Road to Sochi
Road to Sochi: Carbondale Freeskier Meg Olenick Follows in Family's Footsteps
Twenty-five year-old Meg Olenick grew up skiing in Aspen, trailing her two older brothers. When they started doing tricks at the terrain park, Olenick followed suit. Soon, she was competing in slopestyle skiing around the world. The discipline is new to the Winter Olympics in 2014 and Olenick wants to be part of history in the making. Aspen Public Radio's Marci Krivonen reports.
"Growing up, I never thought I could be an Olympian because our sport wasn’t a part of the Olympics. And then, within the last two years, that’s all my eyes have been set on. And, it would mean the world to be an Olympian," says Meg Olenick.
The Carbondale native flies down a course of jumps and rails during Ski Slopestyle. In the event, judges look for difficulty and a variety of tricks, as well as how high off the ground the athlete can get.
"I would say I’m more of a rail person, I love hitting rails. I don’t know what it is, but you see this huge rail on the mountain, and think, ‘I’m going to go figure that out,'" she says.
"Before the Olympics came around it was the biggest contest of the year and you feel really cool. There are people everywhere watching, and for me, my first year in X Games, I was shocked that people were watching and cheering for you."
Following in her brother Peter’s footsteps, she’s competed in four X Games. Peter Olenick won gold three times at Winter X.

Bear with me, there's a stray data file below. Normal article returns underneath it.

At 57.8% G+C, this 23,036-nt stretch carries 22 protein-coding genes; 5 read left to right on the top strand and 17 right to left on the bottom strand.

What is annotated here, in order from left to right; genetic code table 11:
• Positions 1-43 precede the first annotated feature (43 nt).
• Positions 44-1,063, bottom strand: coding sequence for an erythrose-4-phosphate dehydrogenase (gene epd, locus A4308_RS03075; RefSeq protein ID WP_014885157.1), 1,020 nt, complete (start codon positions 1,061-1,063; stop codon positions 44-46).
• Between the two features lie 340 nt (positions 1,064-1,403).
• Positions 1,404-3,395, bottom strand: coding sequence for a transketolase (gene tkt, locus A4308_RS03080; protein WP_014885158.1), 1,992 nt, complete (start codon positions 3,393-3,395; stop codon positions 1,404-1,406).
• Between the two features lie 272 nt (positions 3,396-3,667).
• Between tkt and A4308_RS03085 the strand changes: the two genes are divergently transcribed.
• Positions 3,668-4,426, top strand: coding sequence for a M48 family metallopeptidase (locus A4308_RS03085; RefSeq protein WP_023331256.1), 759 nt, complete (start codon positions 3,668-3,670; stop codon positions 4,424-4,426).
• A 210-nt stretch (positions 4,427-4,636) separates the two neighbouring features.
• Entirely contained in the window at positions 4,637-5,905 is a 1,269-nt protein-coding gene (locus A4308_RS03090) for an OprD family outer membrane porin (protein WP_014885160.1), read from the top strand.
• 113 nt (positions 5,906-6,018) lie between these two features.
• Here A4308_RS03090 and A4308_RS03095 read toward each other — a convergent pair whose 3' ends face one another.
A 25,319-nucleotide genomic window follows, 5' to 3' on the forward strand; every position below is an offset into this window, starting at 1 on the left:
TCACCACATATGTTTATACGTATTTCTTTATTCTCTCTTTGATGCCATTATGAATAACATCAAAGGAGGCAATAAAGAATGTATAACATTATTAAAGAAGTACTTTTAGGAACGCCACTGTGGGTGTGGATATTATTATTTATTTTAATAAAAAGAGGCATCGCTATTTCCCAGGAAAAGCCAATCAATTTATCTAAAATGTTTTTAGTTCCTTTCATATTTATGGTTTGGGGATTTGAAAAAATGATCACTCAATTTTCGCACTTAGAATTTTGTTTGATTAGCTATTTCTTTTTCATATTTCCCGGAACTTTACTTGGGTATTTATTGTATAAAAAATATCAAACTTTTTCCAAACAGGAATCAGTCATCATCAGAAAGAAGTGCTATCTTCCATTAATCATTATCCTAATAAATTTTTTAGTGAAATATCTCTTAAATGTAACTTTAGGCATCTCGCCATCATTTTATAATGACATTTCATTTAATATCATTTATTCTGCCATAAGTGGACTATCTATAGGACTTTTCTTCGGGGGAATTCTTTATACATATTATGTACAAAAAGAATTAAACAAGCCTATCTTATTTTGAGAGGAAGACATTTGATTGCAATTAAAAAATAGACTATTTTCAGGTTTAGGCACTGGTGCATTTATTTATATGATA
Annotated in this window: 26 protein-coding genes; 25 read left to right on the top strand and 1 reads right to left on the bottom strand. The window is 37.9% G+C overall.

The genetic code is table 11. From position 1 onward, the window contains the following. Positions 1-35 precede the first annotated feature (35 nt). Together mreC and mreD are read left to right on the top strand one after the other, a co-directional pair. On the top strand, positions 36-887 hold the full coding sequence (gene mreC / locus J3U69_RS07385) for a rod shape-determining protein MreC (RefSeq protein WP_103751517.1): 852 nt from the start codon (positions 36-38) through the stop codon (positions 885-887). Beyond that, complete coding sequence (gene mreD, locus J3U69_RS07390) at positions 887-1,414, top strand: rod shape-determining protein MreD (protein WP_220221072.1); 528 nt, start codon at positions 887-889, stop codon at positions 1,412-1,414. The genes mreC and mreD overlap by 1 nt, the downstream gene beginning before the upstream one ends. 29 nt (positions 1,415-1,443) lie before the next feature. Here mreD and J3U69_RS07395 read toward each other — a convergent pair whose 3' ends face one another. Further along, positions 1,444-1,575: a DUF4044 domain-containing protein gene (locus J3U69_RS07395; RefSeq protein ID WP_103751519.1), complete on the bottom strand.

"I’d always wanted to be some sort of professional skier and ski my entire life and my brother and sister followed me the whole way through," Peter says.
Peter, who recently left the competitive circuit to coach, says his family is tight-knig. And, he’s coached his sister Meg for years.
"Since we were little skiing, we’d always help each other out and I’ve been there for her at the top of every run at X Games along with my brother, and I take time out of my busy schedule, as she does for me, and we’re there for each other when we go and compete," he says.
As long as she stays healthy, he says he thinks Meg has a good shot at making the Olympic team.
"She works harder than any person I’ve ever seen and loves skiing more than anyone I’ve known, even more than me."
Meg Olenick is already overcoming several injuries. She’s had five knee surgeries and two collarbone surgeries in recent years. Even though her latest knee injury kept her off of jumps for 18 months, now she says she’s recovered and ready to compete.
"I went through a lot of doubt throughout the last injury, but in the last four or five months, I’ve only felt confidence."
She must do well in five Olympic-qualifying events to nab one of four spots on the womens’ Ski Slopestyle Olympic team. The team will likely be named in January.
Outside of training and competing, Olenick is inspiring the next generation of female athletes. Two years ago, she created a girls’ camp in Carbondale called “It’s All About Her.”
"My goal was just to get girls involved with sports, any type of sports, get girls moving and being active, so they know they can be sports athletes as well," she says.
She’s hoping to revive the camp again in the summer of 2014.
Road to Sochi
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The Road to Sochi